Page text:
A UN envoy has inadvertently acted as a peacemaker between Myanmar's top civilian leader, State Counsellor Aung San Suu Kyi and the army commander, Senior General Min Aung Hlaing. Tension between the two leaders has been simmering since their confrontation during a top-level security meeting two weeks ago over the government's handling of Rakhine, and the UN's role in the return of thousands of Muslim refugees who have fled to Bangladesh for safety.
During these tense times, the UN secretary-general's special envoy to Myanmar, the Swiss diplomat Christine Schraner Burgener, made her inaugural visit to the country since being appointed to the role. On her first official visit, which ended on Thursday, she met a range of key actors, including the state counsellor and the army chief. She held a number of extensive and frank discussions during her trip, which have helped ease tensions between the two protagonists. She also laid the foundations for a more constructive relationship between the UN and Myanmar.
The security meeting took place shortly after the government announced a National Commission of Inquiry into human rights abuses allegedly committed during the military's security operations in Rakhine, following a spate of terrorist attacks that left a score of border guards dead. The meeting also happened to take place two days after the government signed a memorandum of understanding (MoU) with the UN outlining their participation in the return of the refugees, their resettlement, and the development of Rakhine State.
Although the details of the MoU have yet to be announced, they have already caused suspicion and resentment among the local Arakan people and the army. So far, the government has kept the details secret for fear of alienating communities in Rakhine. However, details of the MoU are expected to be published in the next few days, as a result of the UN envoy's intervention with Ms Suu Kyi who was able to convince the state counsellor that keeping secrets was counterproductive.
The main point of contention between the civilian government and the military was the composition of the commission of inquiry and the proposed participation of a foreign expert. "This is total anathema to the army," a former senior military officer, with links to the commander-in-chief, told the Bangkok Post.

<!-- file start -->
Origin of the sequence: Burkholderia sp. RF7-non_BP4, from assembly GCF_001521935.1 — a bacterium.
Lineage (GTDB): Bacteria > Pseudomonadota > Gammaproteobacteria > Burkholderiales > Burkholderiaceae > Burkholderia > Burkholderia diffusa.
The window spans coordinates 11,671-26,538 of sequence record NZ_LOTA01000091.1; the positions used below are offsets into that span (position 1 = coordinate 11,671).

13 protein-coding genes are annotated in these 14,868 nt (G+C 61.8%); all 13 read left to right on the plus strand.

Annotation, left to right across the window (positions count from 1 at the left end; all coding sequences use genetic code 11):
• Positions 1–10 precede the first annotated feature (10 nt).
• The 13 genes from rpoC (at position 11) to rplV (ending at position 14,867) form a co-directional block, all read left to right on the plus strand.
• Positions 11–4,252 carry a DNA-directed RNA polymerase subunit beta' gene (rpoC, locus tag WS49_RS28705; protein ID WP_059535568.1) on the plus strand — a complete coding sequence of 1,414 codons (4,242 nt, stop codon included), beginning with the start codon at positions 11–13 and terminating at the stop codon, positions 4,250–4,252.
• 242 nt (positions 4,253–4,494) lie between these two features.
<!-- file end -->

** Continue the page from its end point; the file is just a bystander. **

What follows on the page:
"It's a red line that can't be crossed," he said emphatically. At the meeting with Ms Suu Kyi and Min Aung Hlaing, the army commander reacted angrily and even threatened a coup, according to several sources close to the army top brass. If you can't manage the government, then the army will have to take back power, as stipulated in the constitution, he reportedly said. But it is unclear if he meant the country as a whole, or simply Rakhine State. Under the constitution, the army commander can take "administrative power" either nationally or at a state level, if the army commander considers the country's security is under threat. In fact, in the latter part of 2012, the army took control of Rakhine, under a state of emergency, agreed to by the acting president Thein Sein.
After that meeting -- which ended abruptly -- both sides started preparing for a confrontation. Troops were pulled back from the frontlines in major cities and operations halted in the border regions, apart from Rakhine, to focus efforts on an expected confrontation in Nay Pyi Taw. "It might take months, but the army has to be prepared," said a former military officer, who advises the top army command.